“Where we’re shifting our thinking a bit is that content is still usually important and getting the best speakers is great, but… making sure that people really connect in this virtual environment is really critical,” Keating said. “Sitting home alone staring at the computer screen is not a very immersive experience. So for us [what’s crucial is] putting together peer group meetings so you can spend time connecting with them, putting together meetings with exhibitors and attendees, not in a selling situation but in a sharing knowledge situation.

 

“That’s always been there, but for us that becomes more important. Just having speakers, virtual booths, hoping they’ll connect, I don’t think that is going to help anyone out. But creating these environments, these opportunities to make the human connection—because lets’ face it, there’s not many things that someone will learn here that they can’t read somewhere or talk to someone. You have to create that human connection and to us that will really become a key part of our strategy.”

 

With those differing views, it took Jessica Blue, EVP, Emerald Expositions, and John McGovern, CEO and owner, Grimes, McGovern & Associates, to round the topic out.

 

“The best model I’ve done is the one that integrates media, content, in-person, matchmaking and live experience,” Blue said. “I’ve run a lot of events with associated media and honestly that’s the most attractive model and sees the most brand loyalty no matter what market you have—[it creates] that year-round community engagement. [During my time] at UBM, [our] events-first strategy was misunderstood. To be only about events is far from the reality of it and what we were really encouraged to do is view our media assets in a different way. To integrate them fully into the events business to build the brand strategy and to drive the cross-portfolio growth. That strategy when well executed really paid off.”

 

The discussion of media assets led right into McGovern, who represented the M&A world. He believes that long-term, being able to successfully put on virtual events will have many advantages.

 

“Think about how valuations are set—the buyer builds a pro-forma model that shows that one plus one will be more than two once they do the acquisition,” he said. “Pre-COVID, very few of those models had significant revenue or gross profits tied to online events. Now you’ve got all these event companies doing online events which are doing well and, depending on the market, they can support 12 months a year. [So when] live comes back, you end up with ultimately higher margin businesses with the combination.”

 

Duda, who like Keating and Blue, spent time at events giant UBM, agreed about the “super importance” of creating connections but also emphasized user experience. “Part of that is navigation,” she said. “You can have the best content in the world, you can personalize things, you could create the best connections. But if people don’t have a seamless, UX user experience,” it won’t matter.”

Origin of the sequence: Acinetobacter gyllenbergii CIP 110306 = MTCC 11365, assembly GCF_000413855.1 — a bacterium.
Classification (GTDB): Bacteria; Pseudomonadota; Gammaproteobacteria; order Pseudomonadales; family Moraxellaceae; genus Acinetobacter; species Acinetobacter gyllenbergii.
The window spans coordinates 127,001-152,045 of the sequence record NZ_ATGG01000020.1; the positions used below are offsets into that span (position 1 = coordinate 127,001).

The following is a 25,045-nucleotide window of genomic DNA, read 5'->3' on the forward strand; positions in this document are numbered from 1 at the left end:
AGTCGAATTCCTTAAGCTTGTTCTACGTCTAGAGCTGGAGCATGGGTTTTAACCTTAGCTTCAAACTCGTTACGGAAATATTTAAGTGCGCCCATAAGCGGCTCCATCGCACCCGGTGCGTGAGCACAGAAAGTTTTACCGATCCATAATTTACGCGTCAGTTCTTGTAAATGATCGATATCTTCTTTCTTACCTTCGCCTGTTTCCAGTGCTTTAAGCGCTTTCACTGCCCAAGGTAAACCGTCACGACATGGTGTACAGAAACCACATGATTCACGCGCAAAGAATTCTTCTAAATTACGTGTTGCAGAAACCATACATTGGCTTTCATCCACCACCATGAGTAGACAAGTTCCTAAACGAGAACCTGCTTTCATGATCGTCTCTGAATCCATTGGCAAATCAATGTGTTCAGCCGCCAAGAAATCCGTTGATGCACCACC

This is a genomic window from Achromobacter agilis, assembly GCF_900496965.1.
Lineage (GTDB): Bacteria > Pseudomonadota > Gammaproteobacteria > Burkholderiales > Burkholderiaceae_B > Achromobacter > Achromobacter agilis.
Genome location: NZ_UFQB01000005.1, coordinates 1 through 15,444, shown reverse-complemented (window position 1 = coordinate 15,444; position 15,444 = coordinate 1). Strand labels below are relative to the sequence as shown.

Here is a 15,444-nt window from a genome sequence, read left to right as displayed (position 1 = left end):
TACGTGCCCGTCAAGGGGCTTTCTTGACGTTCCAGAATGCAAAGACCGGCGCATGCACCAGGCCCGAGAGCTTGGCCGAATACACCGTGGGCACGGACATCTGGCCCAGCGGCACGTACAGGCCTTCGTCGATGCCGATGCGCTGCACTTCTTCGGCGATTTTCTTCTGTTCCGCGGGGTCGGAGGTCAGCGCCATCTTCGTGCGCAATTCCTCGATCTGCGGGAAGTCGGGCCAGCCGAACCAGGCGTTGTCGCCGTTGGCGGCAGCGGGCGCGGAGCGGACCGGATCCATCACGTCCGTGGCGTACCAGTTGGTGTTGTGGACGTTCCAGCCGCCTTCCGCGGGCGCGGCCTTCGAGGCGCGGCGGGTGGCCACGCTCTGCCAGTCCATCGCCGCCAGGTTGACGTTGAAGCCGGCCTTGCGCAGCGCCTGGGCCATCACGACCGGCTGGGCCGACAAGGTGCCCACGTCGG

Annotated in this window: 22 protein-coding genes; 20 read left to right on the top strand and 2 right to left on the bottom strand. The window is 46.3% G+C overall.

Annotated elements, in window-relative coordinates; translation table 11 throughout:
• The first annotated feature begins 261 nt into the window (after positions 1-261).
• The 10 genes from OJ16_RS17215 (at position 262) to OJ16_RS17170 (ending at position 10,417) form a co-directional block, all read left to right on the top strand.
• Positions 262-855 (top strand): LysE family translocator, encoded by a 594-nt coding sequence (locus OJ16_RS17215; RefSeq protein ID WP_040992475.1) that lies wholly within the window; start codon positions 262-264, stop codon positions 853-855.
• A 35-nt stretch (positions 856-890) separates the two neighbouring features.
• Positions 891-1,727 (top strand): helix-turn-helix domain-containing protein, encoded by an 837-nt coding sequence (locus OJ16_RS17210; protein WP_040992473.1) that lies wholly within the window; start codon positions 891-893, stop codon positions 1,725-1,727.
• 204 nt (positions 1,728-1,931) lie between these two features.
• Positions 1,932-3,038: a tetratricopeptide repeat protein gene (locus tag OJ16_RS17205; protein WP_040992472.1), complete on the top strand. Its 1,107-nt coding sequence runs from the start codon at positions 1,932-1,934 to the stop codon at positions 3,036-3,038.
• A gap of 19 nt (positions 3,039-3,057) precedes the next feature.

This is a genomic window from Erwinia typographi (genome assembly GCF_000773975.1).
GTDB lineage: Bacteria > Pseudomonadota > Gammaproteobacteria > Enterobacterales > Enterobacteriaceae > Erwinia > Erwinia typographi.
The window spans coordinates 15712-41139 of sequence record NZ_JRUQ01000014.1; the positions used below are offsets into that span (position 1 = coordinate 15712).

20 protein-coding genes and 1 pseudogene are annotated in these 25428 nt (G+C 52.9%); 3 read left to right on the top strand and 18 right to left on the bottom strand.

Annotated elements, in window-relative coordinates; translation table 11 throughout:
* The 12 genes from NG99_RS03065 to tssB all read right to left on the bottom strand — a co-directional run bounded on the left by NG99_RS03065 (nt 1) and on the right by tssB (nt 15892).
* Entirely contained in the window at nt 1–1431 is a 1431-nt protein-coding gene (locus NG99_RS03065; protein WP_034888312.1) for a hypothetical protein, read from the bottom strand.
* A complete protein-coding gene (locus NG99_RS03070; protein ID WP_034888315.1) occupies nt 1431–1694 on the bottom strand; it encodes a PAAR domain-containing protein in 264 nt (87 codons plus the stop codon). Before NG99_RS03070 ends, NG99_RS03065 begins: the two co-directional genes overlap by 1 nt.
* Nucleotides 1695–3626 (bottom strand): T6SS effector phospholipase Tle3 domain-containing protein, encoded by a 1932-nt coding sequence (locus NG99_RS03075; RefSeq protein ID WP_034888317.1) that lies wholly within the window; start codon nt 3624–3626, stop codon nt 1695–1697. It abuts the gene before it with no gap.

While Financial Times has jumped fully in the virtual waters, Blue said that although Emerald has put on “31 virtual events across our portfolios… it’s [also] given us an opportunity to step back to look at what we do and how we do it—exploring research about trusting trade show organizers.”

 

Keating concurred about making good use of this in-person events break. “One thing we have to get better as an industry is proving ROI, something digital media is very good at. We’re using this downtime to figure out how to become a much more active connector between buyers and sellers… Hopefully, we can be active connectors and this gives us an opportunity to be good at that.”

 

Francescone believes that the result you’re looking may be reliant on which type of event you run. “It depends how you define events,” he said. “That word has been blown up. Are we publishers, television producers, trade show organizers, online magazines? So how you define events is really the key here. If you’re a trade show organizer then trying to go digital is tough. If you’re a conference organizer trying to go digital, it’s easier. We’re really good at delivering content. We know it’s hard to deliver those connections in a digital format. I think it will get better as the technology improves. What is an event really? That definition will keep evolving.”

 

Keating says that Winsight does not want their events division to be siloed. “I grew up in media and moved to events. We don’t want them to exist on their own anymore. There’s a so much more powerful way that you can connect. Our main restaurant website has over 1 million unique visitors a month. That’s an enormous audience to tap into and connect with for live events.”

 

When Will In-Person Events Come Back?

 

“I don’t know,” said Francescone. “I’m comfortable with that because we’ve built a very successful digital model. When the physical model comes back we’ll be able to switch back very quickly. But, just to try to help our audience with the way that we’re thinking about this, there are a few steps.”